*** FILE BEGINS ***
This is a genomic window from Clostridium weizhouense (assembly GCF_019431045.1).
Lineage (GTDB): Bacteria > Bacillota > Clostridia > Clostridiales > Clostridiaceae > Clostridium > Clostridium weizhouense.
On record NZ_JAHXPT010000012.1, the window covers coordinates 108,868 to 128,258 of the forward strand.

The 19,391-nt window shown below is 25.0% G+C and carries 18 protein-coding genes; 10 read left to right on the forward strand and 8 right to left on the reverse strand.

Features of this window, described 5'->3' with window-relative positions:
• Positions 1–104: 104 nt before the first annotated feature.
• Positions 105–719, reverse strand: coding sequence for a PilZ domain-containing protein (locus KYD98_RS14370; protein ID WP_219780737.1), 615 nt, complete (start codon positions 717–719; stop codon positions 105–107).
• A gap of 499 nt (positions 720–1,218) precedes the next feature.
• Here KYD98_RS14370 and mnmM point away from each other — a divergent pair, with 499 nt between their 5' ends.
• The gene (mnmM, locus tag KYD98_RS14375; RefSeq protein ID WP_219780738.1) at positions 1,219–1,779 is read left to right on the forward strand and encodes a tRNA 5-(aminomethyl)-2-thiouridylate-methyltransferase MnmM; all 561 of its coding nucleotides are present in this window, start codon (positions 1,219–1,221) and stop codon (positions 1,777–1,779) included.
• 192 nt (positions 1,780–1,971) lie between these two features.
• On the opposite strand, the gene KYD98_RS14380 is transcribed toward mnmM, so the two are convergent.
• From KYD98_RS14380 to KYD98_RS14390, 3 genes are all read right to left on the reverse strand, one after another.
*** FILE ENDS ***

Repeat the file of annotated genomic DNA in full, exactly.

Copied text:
This is a genomic window from Clostridium weizhouense (assembly GCF_019431045.1).
Lineage (GTDB): Bacteria > Bacillota > Clostridia > Clostridiales > Clostridiaceae > Clostridium > Clostridium weizhouense.
On record NZ_JAHXPT010000012.1, the window covers coordinates 108,868 to 128,258 of the forward strand.

The 19,391-nt window shown below is 25.0% G+C and carries 18 protein-coding genes; 10 read left to right on the forward strand and 8 right to left on the reverse strand.

Features of this window, described 5'->3' with window-relative positions:
• Positions 1–104: 104 nt before the first annotated feature.
• Positions 105–719, reverse strand: coding sequence for a PilZ domain-containing protein (locus KYD98_RS14370; protein ID WP_219780737.1), 615 nt, complete (start codon positions 717–719; stop codon positions 105–107).
• A gap of 499 nt (positions 720–1,218) precedes the next feature.
• Here KYD98_RS14370 and mnmM point away from each other — a divergent pair, with 499 nt between their 5' ends.
• The gene (mnmM, locus tag KYD98_RS14375; RefSeq protein ID WP_219780738.1) at positions 1,219–1,779 is read left to right on the forward strand and encodes a tRNA 5-(aminomethyl)-2-thiouridylate-methyltransferase MnmM; all 561 of its coding nucleotides are present in this window, start codon (positions 1,219–1,221) and stop codon (positions 1,777–1,779) included.
• 192 nt (positions 1,780–1,971) lie between these two features.
• On the opposite strand, the gene KYD98_RS14380 is transcribed toward mnmM, so the two are convergent.
• From KYD98_RS14380 to KYD98_RS14390, 3 genes are all read right to left on the reverse strand, one after another.